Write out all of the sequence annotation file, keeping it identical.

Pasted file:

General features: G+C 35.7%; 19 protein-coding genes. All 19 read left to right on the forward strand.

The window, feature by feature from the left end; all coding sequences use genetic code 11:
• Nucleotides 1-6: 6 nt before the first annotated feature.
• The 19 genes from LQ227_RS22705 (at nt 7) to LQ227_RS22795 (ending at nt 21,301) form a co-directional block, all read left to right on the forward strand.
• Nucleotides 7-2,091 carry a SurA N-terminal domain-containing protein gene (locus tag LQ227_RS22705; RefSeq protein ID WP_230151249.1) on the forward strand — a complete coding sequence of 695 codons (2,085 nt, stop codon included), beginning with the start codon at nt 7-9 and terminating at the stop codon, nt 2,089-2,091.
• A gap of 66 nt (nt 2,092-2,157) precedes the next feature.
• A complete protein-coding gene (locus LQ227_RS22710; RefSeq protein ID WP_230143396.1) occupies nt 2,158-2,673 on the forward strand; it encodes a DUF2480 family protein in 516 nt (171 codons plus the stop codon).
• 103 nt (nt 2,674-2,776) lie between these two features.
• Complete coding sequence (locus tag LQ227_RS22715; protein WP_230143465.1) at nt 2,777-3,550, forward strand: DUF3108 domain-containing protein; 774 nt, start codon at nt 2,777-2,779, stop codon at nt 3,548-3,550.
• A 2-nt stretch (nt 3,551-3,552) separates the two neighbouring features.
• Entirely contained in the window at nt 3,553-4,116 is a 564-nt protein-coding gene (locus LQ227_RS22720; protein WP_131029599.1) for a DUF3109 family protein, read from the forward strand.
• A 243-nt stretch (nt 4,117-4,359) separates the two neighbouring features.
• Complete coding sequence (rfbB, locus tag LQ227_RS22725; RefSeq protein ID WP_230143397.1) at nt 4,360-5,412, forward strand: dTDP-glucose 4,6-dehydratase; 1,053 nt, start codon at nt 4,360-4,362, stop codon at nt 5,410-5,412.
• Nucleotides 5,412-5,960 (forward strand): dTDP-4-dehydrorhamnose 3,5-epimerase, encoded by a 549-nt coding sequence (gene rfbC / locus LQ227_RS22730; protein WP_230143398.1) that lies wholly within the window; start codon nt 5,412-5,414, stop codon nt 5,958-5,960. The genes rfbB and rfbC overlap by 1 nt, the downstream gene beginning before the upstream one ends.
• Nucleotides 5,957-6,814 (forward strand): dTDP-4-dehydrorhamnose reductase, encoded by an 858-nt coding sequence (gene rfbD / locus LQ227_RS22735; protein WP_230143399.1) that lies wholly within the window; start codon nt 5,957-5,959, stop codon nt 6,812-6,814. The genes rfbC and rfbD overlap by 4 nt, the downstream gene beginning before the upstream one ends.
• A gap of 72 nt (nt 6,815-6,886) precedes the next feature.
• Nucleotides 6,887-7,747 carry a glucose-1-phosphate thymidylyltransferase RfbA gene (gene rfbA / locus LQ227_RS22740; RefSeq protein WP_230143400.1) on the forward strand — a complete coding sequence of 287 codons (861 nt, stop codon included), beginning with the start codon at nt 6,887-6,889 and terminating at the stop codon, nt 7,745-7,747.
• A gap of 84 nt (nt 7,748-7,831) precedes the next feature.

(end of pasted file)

General features: G+C 35.7%; 19 protein-coding genes. All 19 read left to right on the forward strand.

The window, feature by feature from the left end; all coding sequences use genetic code 11:
• Nucleotides 1-6: 6 nt before the first annotated feature.
• The 19 genes from LQ227_RS22705 (at nt 7) to LQ227_RS22795 (ending at nt 21,301) form a co-directional block, all read left to right on the forward strand.
• Nucleotides 7-2,091 carry a SurA N-terminal domain-containing protein gene (locus tag LQ227_RS22705; RefSeq protein ID WP_230151249.1) on the forward strand — a complete coding sequence of 695 codons (2,085 nt, stop codon included), beginning with the start codon at nt 7-9 and terminating at the stop codon, nt 2,089-2,091.
• A gap of 66 nt (nt 2,092-2,157) precedes the next feature.
• A complete protein-coding gene (locus LQ227_RS22710; RefSeq protein ID WP_230143396.1) occupies nt 2,158-2,673 on the forward strand; it encodes a DUF2480 family protein in 516 nt (171 codons plus the stop codon).
• 103 nt (nt 2,674-2,776) lie between these two features.
• Complete coding sequence (locus tag LQ227_RS22715; protein WP_230143465.1) at nt 2,777-3,550, forward strand: DUF3108 domain-containing protein; 774 nt, start codon at nt 2,777-2,779, stop codon at nt 3,548-3,550.
• A 2-nt stretch (nt 3,551-3,552) separates the two neighbouring features.
• Entirely contained in the window at nt 3,553-4,116 is a 564-nt protein-coding gene (locus LQ227_RS22720; protein WP_131029599.1) for a DUF3109 family protein, read from the forward strand.
• A 243-nt stretch (nt 4,117-4,359) separates the two neighbouring features.
• Complete coding sequence (rfbB, locus tag LQ227_RS22725; RefSeq protein ID WP_230143397.1) at nt 4,360-5,412, forward strand: dTDP-glucose 4,6-dehydratase; 1,053 nt, start codon at nt 4,360-4,362, stop codon at nt 5,410-5,412.
• Nucleotides 5,412-5,960 (forward strand): dTDP-4-dehydrorhamnose 3,5-epimerase, encoded by a 549-nt coding sequence (gene rfbC / locus LQ227_RS22730; protein WP_230143398.1) that lies wholly within the window; start codon nt 5,412-5,414, stop codon nt 5,958-5,960. The genes rfbB and rfbC overlap by 1 nt, the downstream gene beginning before the upstream one ends.
• Nucleotides 5,957-6,814 (forward strand): dTDP-4-dehydrorhamnose reductase, encoded by an 858-nt coding sequence (gene rfbD / locus LQ227_RS22735; protein WP_230143399.1) that lies wholly within the window; start codon nt 5,957-5,959, stop codon nt 6,812-6,814. The genes rfbC and rfbD overlap by 4 nt, the downstream gene beginning before the upstream one ends.
• A gap of 72 nt (nt 6,815-6,886) precedes the next feature.
• Nucleotides 6,887-7,747 carry a glucose-1-phosphate thymidylyltransferase RfbA gene (gene rfbA / locus LQ227_RS22740; RefSeq protein WP_230143400.1) on the forward strand — a complete coding sequence of 287 codons (861 nt, stop codon included), beginning with the start codon at nt 6,887-6,889 and terminating at the stop codon, nt 7,745-7,747.
• A gap of 84 nt (nt 7,748-7,831) precedes the next feature.